Miron also offers a 1,600-sq. ft. fitness center with state-of-the-art equipment and full locker facilities. The facility is open to employees, spouses and even their dependent children older than 12, emphasizing the importance of fitness for the entire family.
Lastly, its monthly lunch-and-learn programs – a staple for most employer-based wellness initiatives – are not only well attended by employees, but they don’t have to brown bag it for that meal. Miron provides those employees who attend with a healthy lunch at no cost.
Other best practices
EVEN THOUGH OTHER ENTRIES in our 2010 Alla tua Salute! Awards didn’t garner a formal recognition, many boasted unique wellness program efforts that capture the attention of our panelists.
Evco Plastics’ facility in Oshkosh uses the expansive property on which the plant is located for an employee garden where employees can grow their own fruits and vegetables. Evco also provides the incentive of one additional paid vacation day each year if employees complete a medical, dental and vision exam each year.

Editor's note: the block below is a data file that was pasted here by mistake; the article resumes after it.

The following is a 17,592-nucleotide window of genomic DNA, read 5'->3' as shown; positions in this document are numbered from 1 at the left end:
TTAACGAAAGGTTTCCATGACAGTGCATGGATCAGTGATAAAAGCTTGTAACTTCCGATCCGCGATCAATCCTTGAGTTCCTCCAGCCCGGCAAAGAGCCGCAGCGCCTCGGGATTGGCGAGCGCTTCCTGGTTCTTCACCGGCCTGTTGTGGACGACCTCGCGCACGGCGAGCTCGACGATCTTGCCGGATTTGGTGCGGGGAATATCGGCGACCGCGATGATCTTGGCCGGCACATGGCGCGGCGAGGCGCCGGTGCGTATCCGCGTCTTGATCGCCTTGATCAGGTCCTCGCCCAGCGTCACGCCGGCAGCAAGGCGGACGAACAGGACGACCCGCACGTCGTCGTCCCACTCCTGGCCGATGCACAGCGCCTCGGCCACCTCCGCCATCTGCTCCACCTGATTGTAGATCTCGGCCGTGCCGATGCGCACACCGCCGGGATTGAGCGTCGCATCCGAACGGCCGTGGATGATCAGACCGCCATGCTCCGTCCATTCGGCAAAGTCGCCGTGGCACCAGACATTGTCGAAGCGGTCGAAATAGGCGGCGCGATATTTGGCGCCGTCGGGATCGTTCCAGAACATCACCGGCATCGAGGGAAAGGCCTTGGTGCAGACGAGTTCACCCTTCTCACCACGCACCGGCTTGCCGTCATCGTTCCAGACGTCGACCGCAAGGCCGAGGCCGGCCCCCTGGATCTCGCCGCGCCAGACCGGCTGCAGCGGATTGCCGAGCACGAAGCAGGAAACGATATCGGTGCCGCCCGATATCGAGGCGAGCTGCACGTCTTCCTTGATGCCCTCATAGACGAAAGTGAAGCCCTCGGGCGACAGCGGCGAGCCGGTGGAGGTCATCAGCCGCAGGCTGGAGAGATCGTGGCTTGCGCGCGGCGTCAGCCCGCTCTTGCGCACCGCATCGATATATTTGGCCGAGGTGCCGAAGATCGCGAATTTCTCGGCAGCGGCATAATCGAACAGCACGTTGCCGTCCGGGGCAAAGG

Even though Miller Electric Manufacturing in Appleton re-launched a new and improved results-based wellness program in 2009, it’s discovered impressive results already. Short-term disability claims were down 35 percent from 2008 to 2009, and that was in spite of an increase in the average age of the workforce. As of early April, short-term disability claims at Miller Electric had dropped an additional 33 percent from the same time period a year ago.
Lastly, De Pere-based Independent Printing Co. has introduced a “tobacco surcharge” for those employees on the employer group health plan who smoke cigarettes. It’s a cutting edge – and perhaps a bit controversial – approach, but aims to provide an enhanced incentive to quit smoking as to tangibly strengthen the link between higher rates of chronic medical claims from smokers and rising health insurance premiums. In addition, Independent Printing also contracts with an ergonomic therapist to keep regular hours at its facility twice each week to assist employees with discomfort and pain issues.